Iantha Whittaker

1910-2011

Iantha Whittaker
1910-2011
Iantha Whittaker was born October 13, 1910, in Washington, D.C. Her parents enrolled her in Washington’s Maret School in 1914, which she attended until her high school graduation in 1926, with Maret’s very first graduating class. The Maret School was founded in Washington, DC in 1910, the year of her birth, and its distinguishing feature was that the teachers were French and the entire curriculum was taught in the French Language. She is thought to be the first student to attend the school from kindergarten through graduation. In the fall of 1926 she registered for classes at George Washington University and was a teacher’s helper at the Maret School in the mornings. The traditional French education sharpened her learning abilities and opened for her the world of French literature and introduced her to French friends. She spent the summer of 1929 in France with her good friend from school, a French war orphan of the First World War, adopted an raised by the Maret sisters. In August 1930, she married Gerald Whittaker whom she had met through her music teacher. She played classical music, and piano accompaniments for violin and cello students, as well as trios, piano quartets and quintets. She began studying organ in 1928, and after a year’s study in Washington, She enrolled in Peabody Conservatory in Baltimore where she studied organ and piano. While commuting on the train, she met another Peabody student, coloratura soprano, Eleanor Carrico Samsel, late of Crofton, Maryland, who once sang at the White House for the Roosevelts. The two became fast friends and continued to visit and make music together for 75 years. On February 1, 1931, Iantha’s parents, Dr. Earnest W. Smith and Jane King Smith, and her 16 year old brother, Joy, were killed in an automobile accident while returning from visiting relatives in Richmond, Virginia. Only Iantha and her brother, Paul Smith, survived the crash. After returning to Peabody, Iantha received her Teacher’s Certificate, in May 1933. Her husband, Gerald Whittaker, was an astronomer at the Naval Observatory, and they built a house in Westmoreland Hills and moved there in 1937. She tutored in French, played chamber music weekly, and taught piano. Iantha and Gerald attended All Souls Unitarian Church in the 1930s and 40s. In 1949, Iantha, Gerald and their five children moved to Florida where Gerald became the director of a new Navy Time Station west of Perrine.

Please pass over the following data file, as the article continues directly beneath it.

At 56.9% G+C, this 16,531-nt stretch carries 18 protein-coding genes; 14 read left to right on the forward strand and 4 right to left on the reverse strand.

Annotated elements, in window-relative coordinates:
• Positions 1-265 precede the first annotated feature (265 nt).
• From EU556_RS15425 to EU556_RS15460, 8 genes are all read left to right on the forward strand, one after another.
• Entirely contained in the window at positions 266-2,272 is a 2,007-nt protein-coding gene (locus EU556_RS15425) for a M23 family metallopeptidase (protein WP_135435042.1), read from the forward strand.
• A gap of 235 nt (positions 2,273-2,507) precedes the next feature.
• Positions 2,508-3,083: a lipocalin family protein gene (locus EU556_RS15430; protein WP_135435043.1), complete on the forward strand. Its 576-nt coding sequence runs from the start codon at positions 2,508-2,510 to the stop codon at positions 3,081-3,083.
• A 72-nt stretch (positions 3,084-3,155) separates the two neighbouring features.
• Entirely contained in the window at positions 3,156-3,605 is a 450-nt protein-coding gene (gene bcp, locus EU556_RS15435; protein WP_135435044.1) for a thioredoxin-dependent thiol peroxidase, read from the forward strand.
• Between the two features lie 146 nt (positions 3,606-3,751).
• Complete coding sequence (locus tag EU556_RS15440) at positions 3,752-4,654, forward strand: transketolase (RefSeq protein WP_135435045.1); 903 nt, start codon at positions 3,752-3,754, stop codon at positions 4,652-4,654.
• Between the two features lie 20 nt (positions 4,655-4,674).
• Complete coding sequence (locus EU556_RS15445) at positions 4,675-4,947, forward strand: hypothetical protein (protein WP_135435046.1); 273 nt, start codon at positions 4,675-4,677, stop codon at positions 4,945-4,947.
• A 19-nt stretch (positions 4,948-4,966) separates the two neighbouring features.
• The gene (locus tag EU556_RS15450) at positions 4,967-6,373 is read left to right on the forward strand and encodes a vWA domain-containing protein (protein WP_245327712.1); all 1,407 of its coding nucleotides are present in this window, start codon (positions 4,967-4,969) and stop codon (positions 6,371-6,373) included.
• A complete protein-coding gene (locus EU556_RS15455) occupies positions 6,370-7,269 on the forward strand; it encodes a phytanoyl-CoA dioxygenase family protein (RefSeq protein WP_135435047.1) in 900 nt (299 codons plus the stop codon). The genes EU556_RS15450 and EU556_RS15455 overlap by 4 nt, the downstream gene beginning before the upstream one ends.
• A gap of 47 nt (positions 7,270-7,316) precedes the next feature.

The family moved to South Miami in November 1951, where they joined the Miami Unitarian Church in 1951. They frequently hosted international students from France and Germany, who maintained social ties with the family and exchanged visits through three generations. All five of Iantha’s children were taught musical instruments, and a newspaper article in the Miami Herald in the 1950s featured the family, who played classical chamber music together evenings instead of watching television. Her son and a granddaughter went on to become professional musicians, playing with the Boston Pops, Baltimore Concert Artists, and other orchestras. Her daughter was active with the administration for the DC Youth Orchestra. Their home was frequently visited by amateur and professional musicians for impromptu after dinner chamber music, and large numbers of people over for dinner was not uncommon. Iantha enrolled at the University of Miami, and in 1969, was awarded a bachelor’s degree. She taught a French conversation class one evening a week, the fees from which were donated to Miami’s Unitarian Church. From 1953 until 1971, she was organist at the First Unitarian Church of Miami. Several years later she was choir director for a few years and sang with the choir until 2000. Gerald retired in 1963 and they enjoyed trips over the years to France, Germany, Denmark, Sweden, Norway, Finland, and Russia. After Gerald died in 1973 she continued her activities in the Unitarian church Women’s Alliance and choir, French conversation classes, some piano students, and in the summers, three months away visiting family and friends. One summer she went with a friend to China. Another year, I went with her brother Paul and his wife adventuring from Luxemburg through Germany and Yugoslavia to Greece and back by ferry to Italy and France. One summer she went camping in the western national parks, Yosemite and Glacier to Edmonton where we visited a former Miamian, Neil Fertel then a professor at the university there. Once she went to Vancouver and took a freighter up the Inside Passage as far as a small town in southern Alaska. She subsequently made several trips to France and England alone to visit friends. At age 80 she hiked along Billy Goat Trail at Great Falls on the Potomac. Up to 2010, she made an annual summer peregrination to Washington DC to visit her prodigy and attend Unitarian Churches with her progeny in Bethesda, Reston, Rockville, Washington, DC, Silver Spring, Annapolis and Bowie. She was the principal attendant at the home births of grandchildren in Kensington in 1963 and Reston in 1990. In Miami’s Matheson Hammock Park off the Biscayne Bay, Iantha was a well known presence as a result of her salt water swim, almost daily, for the last 60 years, weather and rides permitting. She was surprised on October 2010 as she entered the water for her usual 30 minute swim, by TV wild life naturalist Hunter Reno, a news crew from NBC Miami, and a proclamation from the mayor of South Miami, on the day of her 100th birthday. She is survived by her five children, eight grandchildren, and fifteen great grandchildren.

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